"This is a commodity that has been fundamentally disrupted."
July 25, 2017 6:05 AM   Subscribe

Taxi medallions in New York City (one of the prime examples economists give when discussing rent seeking) have plummeted in value by more than half since Uber and Lyft came to town, which has had knock-on effects including three credit unions that specialize in loaning money against medallions going into conservatorship, with one analyst comparing it to the subprime mortgage crisis.
posted by Etrigan (53 comments total) 15 users marked this as a favorite
 
Marcelino Hervias bought his medallion in 1990 for about $120,000 and thought its value would hit $2 million by the time he was ready to retire.

Instead, the 58-year-old said he owes $541,000 and is driving 12 to 16 hours a day to make ends meet.


I'm no mathematician, but something is extremely wrong with those numbers.
posted by grumpybear69 at 6:26 AM on July 25, 2017 [6 favorites]


Instead, the 58-year-old said he owes $541,000 and is driving 12 to 16 hours a day to make ends meet.

Took out loans against the medallion value, and now the medallion is underwater, so to speak? So exactly like taking out a big 2nd mortgage and then seeing your house value plummet.
posted by COD at 6:29 AM on July 25, 2017 [15 favorites]


A few paragraphs down:
Many of them now owe more on their medallion loans than they originally paid for the medallions because they used their equity in the medallion for a home, a child's education or other expenses.

Hervias said he borrowed against his medallion to pay for medical care for his mother, a new car and a visit to his homeland.
posted by Etrigan at 6:32 AM on July 25, 2017 [11 favorites]


Seems like banks also thought it would eventually be worth $2 million if they loaned him that much money!!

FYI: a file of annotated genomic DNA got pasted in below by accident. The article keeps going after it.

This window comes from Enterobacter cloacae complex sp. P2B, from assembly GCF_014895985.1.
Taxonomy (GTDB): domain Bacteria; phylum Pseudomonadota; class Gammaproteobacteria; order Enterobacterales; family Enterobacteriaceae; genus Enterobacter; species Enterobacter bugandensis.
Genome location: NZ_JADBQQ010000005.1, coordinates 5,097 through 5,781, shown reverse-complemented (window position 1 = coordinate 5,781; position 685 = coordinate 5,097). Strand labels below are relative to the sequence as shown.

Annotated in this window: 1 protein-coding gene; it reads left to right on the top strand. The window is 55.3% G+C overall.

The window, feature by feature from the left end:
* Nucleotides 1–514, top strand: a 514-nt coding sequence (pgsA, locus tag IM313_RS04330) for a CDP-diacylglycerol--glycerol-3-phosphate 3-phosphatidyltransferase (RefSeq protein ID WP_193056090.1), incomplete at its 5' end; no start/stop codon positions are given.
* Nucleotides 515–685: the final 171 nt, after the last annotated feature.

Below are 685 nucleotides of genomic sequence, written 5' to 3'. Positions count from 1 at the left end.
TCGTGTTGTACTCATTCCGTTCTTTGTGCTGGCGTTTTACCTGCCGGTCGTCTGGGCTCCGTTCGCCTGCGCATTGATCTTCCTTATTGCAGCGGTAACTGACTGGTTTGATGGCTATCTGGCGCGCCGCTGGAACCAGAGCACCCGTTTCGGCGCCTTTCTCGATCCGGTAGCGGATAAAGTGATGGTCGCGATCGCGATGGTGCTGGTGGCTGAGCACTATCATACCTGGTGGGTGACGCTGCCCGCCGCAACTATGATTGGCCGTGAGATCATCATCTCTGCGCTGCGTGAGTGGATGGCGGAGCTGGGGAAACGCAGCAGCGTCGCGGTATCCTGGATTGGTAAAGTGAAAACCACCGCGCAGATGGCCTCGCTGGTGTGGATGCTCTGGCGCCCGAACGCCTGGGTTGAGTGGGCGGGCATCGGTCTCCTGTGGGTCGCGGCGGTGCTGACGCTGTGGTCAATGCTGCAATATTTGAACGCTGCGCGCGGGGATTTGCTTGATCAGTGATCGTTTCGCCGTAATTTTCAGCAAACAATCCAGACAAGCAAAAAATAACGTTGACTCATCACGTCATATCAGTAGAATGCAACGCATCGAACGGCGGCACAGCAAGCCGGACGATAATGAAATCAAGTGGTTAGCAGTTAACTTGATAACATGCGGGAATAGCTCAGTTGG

posted by Captain Chesapeake at 6:33 AM on July 25, 2017 [15 favorites]


There must be a point at which it is better to walk away from the debt and start driving for another company. For all the problems with taxi companies and the ways in which change needed to happen, I do feel bad for people who mistimed their purchase and got caught by the drop in values.
posted by Dip Flash at 6:37 AM on July 25, 2017 [2 favorites]


This seems like one of those "if you owe the bank $2 million then they have the problem" situations. It's very possible that the original value of the medallions will never recover, so it would be in the bank's interest to renegotiate the debt. "Foreclosing" on the medallions nets them nothing.
posted by SPrintF at 6:38 AM on July 25, 2017 [15 favorites]


That was probably a very reasonable valuation when the supply of taxis was limited by the medallion system. Then, suddenly, it wasn't limited at all.
posted by Naberius at 6:40 AM on July 25, 2017 [1 favorite]


It seems like these credit unions may have encouraged scummy practices too - letting them borrow against the medallion more than was healthy.
Every time we want to go on vacation or do something, where do we go? To the equity of the medallion," he said.
posted by corb at 6:41 AM on July 25, 2017 [4 favorites]


The real problem at the labor level is that people were sold this as an idea that this was their retirement plan and have been paying on these loans for god knows how long with the idea that, like, okay, you're $500k in debt but you have an asset that's going to pay off all of that plus leave you with $1.5mil to retire on. Bankruptcy and then going to drive for another company is a workable solution for the debt part, but not the retirement part. Real estate is a similar thing--I know of people who regard homes owned in SF as their retirement accounts. Which will probably work out for them... but "probably" is not the same thing as "definitely".
posted by Sequence at 6:41 AM on July 25, 2017 [18 favorites]